35 years ago we desperately tried to establish a church in Cambridge. As a result of the total lack of support and vision from those in positions of responsibility, we failed. We could have bought a suitable building in the centrally-located Mawson Road for £8,000: to the shame of Orthodox that building became the Cambridge mosque, which it still is. Consequently, today, the Orthodox community in Cambridge still struggles to survive in a tiny, borrowed building: it would cost about £1,000,000 to buy anything suitable, even if something were available. A generation of Russian children (171 in the two Russian schools in Cambridge) are growing up without a Russian Orthodox church building.

Twenty-four miles to the east of Cambridge directly along the A14 main road lies Bury St Edmunds, where we have begun preparatory work to establish a community drawn from the Russian school, composed of 30 children, and among the parents. We have looked on the internet to find a suitable church building (as we did a year ago in Norwich, where thanks to the generosity of donors the new church will be completed and ready for services next week). There is nothing suitable in Bury St Edmunds.

However, between them, twelve miles from Cambridge and twelve miles from Bury St Edmunds, is the town of Newmarket. On the very edge of Newmarket, almost a suburb, just off the A14 main road, is the historic village of Exning (pop. 2,000), where St Audrey of Ely was probably born. (It was on her feast day, 23 June, that the Brexit vote took place this year). Here there is a former Methodist chapel for sale. With 150 square metres of chapel space, plus meeting rooms, kitchen and toilets, it could be obtained for £250,000. (This is without the piece of land next to it, not needed by us, which for is for sale for £100,000). We estimate conversion costs at £50,000 and we have a candidate for the priesthood.

We well understand that £300,000 is a huge sum. But it would be for a regional church in an excellent situation, between Cambridge (pop. 124,000), Bury St Edmunds (pop. 35,000), Haverhill (pop. 27,000), Thetford (pop. 25,000), Ely (pop. 18,000), Newmarket (pop. 15,000), Mildenhall (pop. 10,000) and surrounding villages, a catchment area of 300,000 within only a 15-mile radius, in all the towns of which there live Russian Orthodox. However unlikely, is there anyone there who could help us to obtain such a huge sum, £300,000, in order to buy the church in Exning and convert it for Orthodox use? See:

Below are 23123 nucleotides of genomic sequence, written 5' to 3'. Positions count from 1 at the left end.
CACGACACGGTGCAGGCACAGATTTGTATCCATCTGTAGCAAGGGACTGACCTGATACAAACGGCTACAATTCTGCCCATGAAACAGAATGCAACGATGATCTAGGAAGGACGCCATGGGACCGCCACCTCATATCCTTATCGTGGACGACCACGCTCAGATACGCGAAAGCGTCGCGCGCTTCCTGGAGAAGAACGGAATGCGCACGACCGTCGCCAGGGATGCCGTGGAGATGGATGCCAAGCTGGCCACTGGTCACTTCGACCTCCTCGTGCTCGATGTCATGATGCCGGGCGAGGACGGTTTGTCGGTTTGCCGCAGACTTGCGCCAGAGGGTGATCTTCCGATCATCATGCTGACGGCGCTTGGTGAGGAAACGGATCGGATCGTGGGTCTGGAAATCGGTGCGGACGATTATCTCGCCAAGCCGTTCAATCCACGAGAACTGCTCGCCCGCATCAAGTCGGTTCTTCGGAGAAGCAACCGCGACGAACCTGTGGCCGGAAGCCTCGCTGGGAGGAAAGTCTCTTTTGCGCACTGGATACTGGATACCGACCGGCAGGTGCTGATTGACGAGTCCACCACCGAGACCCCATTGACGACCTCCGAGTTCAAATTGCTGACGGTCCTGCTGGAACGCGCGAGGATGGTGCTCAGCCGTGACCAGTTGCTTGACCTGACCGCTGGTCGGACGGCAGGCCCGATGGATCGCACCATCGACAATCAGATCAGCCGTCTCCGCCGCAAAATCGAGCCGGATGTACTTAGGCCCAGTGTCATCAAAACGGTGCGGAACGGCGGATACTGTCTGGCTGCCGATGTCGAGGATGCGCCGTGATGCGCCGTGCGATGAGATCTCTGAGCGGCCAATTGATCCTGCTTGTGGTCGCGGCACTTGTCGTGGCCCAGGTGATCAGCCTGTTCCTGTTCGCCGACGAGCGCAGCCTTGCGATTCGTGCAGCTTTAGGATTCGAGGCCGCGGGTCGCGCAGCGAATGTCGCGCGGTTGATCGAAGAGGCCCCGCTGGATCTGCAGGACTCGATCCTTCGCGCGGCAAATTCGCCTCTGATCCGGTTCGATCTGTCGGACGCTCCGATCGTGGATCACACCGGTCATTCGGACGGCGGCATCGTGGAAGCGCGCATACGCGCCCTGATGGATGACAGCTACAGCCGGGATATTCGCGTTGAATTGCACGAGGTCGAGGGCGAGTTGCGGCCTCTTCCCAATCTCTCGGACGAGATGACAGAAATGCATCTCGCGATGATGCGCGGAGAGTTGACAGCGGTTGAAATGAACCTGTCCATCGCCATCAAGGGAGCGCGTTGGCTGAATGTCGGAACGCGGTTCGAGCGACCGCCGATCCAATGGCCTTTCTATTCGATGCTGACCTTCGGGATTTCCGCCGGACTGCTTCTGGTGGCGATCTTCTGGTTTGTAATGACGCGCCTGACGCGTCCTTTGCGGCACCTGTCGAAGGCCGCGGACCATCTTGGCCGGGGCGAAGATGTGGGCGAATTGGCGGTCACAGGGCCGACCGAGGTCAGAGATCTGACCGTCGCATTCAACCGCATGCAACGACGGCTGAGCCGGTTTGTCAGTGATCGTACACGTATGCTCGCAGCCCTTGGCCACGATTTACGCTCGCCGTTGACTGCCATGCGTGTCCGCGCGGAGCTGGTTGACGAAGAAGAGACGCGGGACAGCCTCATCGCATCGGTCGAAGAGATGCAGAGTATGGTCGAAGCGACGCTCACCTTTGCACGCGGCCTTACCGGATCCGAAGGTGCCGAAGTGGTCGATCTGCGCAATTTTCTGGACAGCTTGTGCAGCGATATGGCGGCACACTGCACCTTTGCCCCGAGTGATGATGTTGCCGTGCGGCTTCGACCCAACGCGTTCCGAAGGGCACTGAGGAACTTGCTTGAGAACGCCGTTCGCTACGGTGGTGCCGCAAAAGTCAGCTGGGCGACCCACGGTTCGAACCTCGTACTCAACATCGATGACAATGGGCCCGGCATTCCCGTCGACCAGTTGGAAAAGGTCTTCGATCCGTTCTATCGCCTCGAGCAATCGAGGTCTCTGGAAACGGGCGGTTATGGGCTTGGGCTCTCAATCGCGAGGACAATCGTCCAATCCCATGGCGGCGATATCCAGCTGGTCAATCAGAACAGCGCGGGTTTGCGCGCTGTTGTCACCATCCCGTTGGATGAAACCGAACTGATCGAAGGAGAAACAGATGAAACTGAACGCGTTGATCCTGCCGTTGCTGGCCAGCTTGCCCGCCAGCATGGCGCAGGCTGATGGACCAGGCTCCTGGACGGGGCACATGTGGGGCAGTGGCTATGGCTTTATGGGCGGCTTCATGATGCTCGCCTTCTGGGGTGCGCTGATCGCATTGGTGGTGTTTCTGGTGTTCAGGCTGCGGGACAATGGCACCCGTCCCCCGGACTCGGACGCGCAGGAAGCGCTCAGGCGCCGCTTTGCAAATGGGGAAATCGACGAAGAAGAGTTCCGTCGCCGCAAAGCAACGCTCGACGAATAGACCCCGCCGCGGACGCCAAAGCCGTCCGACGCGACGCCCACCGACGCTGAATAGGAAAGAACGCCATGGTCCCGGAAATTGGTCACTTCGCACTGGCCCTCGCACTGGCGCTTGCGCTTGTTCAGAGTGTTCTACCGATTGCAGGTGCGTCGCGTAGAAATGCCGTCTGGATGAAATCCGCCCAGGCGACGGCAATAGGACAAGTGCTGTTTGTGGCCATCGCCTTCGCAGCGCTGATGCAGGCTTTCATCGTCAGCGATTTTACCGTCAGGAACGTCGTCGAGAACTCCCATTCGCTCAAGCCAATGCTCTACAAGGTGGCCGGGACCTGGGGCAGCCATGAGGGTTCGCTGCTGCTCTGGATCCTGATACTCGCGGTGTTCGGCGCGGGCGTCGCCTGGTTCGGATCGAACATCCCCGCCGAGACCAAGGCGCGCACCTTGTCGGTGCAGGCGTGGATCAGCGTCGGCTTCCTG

An Appeal to Buy a Russian Orthodox Church for Norwich

In the East of England there is at present only one multinational and multilingual church faithful to Russian Orthodoxy with its own urban premises. This is St John’s Church in Colchester. God willing and with your support, we may now be able to buy a second one, in Norwich, exactly 60 miles, 100 kilometres, to the north of Colchester.

Why Norwich? For the last four years I have been visiting Norwich and some of the 200 Russian Orthodox there, mainly recent immigrants from the Baltic States, especially from Estonia. I have baptized several in their homes, married couples in Colchester, buried, blessed houses, listened to confessions, visiting every few weeks, sometimes twice a month.

We have thought of dedicating our community to St Alexander Nevsky. We attempted to begin liturgies using the Greek Orthodox church building in Norwich, but were impeded. How are our people and English people and others interested in the witness of the Russian Orthodox Church, to be cared for pastorally? Only from a church building.

Now we have found such a suitable building. At present offices, it is a single-storey building near the town centre, so with free parking, about 10 metres (30 feet) long by 6 metres (15 feet) wide. It has heating, lighting, a kitchenette and toilet, all in good condition. Although small, it seems ideal as a basis for starting Russian Orthodox life in Norwich.

And such life is required not only by Russian speakers, but also by Romanian, Bulgarian and English Orthodox. Most of our regular parishioners, only one of whom has a car, live within easy walking distance of this building. With our low offer of £42,500 miraculously accepted, this building, we estimate, would cost a total of £55,000 to buy and convert.

Within 24 hours of viewing the building, eight parishioners had already pledged £5,000. For those for whom £50 is a lot of money, this is a considerable sum. Archbishop Mark has enthusiastically blessed us to start public fund-raising. And so we are launching a campaign to gain pledges to raise the extra £50,000 required.

Perhaps you know someone who is wealthy? Perhaps we can find ten people who can each donate £5,000? Perhaps we can find 250 people who can each donate £200? Can you help us by making pledges? May God bless you for considering the Russian Orthodox Community in Norwich in your alms.

All donations, when required later this year in August or September, will be made to our charitable trust: East of England Orthodox Church (Registered Charity No 1081707). But please remember that we do not want donations now, only pledges. To make a pledge, please inform us at this address: frandrew_anglorus@yahoo.co.uk

Archpriest Andrew Phillips

2 June 2015